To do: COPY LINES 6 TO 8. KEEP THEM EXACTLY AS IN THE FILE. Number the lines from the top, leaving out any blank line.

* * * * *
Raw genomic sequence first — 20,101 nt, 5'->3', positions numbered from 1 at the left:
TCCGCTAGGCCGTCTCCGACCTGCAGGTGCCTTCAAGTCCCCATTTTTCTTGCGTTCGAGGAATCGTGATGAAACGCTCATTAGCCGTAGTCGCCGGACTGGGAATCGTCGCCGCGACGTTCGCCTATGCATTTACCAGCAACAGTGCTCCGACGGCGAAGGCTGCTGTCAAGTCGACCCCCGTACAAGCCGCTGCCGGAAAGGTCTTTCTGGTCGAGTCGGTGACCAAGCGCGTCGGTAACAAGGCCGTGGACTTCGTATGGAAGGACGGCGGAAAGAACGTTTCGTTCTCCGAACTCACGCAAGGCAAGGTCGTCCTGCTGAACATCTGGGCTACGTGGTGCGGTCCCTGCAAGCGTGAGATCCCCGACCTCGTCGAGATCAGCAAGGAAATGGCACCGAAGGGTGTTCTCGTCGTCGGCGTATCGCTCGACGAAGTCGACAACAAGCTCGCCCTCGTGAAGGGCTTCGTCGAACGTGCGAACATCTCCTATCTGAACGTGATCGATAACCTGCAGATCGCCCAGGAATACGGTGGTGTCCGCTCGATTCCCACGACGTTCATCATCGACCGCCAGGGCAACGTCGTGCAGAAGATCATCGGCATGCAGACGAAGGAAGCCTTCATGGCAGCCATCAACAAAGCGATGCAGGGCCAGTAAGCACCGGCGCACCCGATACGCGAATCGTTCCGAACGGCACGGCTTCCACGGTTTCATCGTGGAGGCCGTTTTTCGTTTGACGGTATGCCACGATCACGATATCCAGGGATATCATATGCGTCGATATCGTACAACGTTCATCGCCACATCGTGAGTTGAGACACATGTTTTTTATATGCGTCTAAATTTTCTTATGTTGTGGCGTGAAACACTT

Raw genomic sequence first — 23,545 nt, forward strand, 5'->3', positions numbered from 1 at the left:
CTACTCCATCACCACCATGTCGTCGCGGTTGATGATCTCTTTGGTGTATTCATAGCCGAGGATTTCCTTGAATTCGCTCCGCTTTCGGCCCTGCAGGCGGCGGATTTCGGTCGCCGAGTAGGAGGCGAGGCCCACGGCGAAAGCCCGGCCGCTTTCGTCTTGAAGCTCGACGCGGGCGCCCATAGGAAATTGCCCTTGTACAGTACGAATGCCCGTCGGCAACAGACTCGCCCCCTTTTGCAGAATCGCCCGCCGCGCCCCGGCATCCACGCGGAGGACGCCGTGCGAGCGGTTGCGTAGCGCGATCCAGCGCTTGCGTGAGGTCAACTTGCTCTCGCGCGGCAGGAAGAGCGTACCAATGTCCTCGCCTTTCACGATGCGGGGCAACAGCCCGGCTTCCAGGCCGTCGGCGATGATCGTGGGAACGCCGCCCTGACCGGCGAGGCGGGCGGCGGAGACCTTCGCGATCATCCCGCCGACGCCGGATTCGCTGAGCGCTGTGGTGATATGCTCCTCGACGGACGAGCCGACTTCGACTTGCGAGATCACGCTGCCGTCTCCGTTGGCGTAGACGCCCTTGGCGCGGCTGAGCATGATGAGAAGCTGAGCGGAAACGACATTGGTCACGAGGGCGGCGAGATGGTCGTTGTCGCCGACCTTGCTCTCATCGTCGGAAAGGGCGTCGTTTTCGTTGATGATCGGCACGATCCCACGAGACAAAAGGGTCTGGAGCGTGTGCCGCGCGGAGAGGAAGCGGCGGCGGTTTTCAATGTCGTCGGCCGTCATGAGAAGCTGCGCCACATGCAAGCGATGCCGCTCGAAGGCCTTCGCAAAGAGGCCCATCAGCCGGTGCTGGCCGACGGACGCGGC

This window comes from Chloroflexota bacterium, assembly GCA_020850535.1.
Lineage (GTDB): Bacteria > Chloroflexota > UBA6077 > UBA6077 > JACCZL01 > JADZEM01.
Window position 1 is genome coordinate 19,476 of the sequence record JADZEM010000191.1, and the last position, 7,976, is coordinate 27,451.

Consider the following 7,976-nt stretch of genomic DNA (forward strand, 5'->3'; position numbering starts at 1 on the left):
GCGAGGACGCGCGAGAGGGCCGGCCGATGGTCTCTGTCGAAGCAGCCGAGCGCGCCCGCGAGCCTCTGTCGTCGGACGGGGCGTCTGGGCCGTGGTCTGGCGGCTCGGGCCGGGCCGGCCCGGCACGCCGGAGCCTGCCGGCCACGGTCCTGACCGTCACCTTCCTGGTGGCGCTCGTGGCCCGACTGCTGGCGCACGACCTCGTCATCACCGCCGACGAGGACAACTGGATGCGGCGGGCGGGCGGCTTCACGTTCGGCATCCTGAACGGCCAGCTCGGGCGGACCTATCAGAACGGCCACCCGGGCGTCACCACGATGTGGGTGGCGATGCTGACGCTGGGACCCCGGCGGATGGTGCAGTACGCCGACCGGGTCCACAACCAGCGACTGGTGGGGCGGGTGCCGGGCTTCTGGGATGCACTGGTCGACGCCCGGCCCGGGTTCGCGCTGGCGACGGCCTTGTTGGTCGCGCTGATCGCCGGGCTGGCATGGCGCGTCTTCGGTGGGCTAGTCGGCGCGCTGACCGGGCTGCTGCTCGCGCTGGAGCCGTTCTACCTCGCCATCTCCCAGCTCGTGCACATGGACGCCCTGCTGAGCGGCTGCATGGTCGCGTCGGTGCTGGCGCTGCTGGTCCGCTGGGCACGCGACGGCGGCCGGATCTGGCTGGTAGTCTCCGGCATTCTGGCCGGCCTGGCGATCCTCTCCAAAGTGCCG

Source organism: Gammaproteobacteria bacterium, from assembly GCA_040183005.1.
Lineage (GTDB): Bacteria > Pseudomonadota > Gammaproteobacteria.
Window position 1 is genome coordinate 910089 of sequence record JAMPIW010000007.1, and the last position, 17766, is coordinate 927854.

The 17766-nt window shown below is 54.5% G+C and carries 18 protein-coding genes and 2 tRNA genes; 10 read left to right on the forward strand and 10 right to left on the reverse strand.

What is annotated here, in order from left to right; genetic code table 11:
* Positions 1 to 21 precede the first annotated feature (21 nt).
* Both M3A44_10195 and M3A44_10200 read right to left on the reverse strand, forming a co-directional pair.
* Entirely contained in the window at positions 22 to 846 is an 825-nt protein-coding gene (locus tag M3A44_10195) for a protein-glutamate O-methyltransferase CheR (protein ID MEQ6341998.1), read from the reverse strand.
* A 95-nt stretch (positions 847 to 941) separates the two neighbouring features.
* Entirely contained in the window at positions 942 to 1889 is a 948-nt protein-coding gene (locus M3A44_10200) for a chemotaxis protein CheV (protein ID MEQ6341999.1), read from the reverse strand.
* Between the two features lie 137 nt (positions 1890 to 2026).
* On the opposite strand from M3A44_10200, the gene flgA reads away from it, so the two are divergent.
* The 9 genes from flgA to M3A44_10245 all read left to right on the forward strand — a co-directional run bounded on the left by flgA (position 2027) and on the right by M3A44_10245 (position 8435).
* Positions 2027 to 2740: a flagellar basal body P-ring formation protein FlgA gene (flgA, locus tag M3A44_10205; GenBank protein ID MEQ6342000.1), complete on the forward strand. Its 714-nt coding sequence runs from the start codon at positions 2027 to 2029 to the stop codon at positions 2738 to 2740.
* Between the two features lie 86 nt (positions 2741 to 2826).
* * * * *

Lineage (GTDB): Bacteria > Chloroflexota > UBA6077 > UBA6077 > JACCZL01 > JADZEM01.
Window position 1 is genome coordinate 19,476 of the sequence record JADZEM010000191.1, and the last position, 7,976, is coordinate 27,451.

Consider the following 7,976-nt stretch of genomic DNA (forward strand, 5'->3'; position numbering starts at 1 on the left):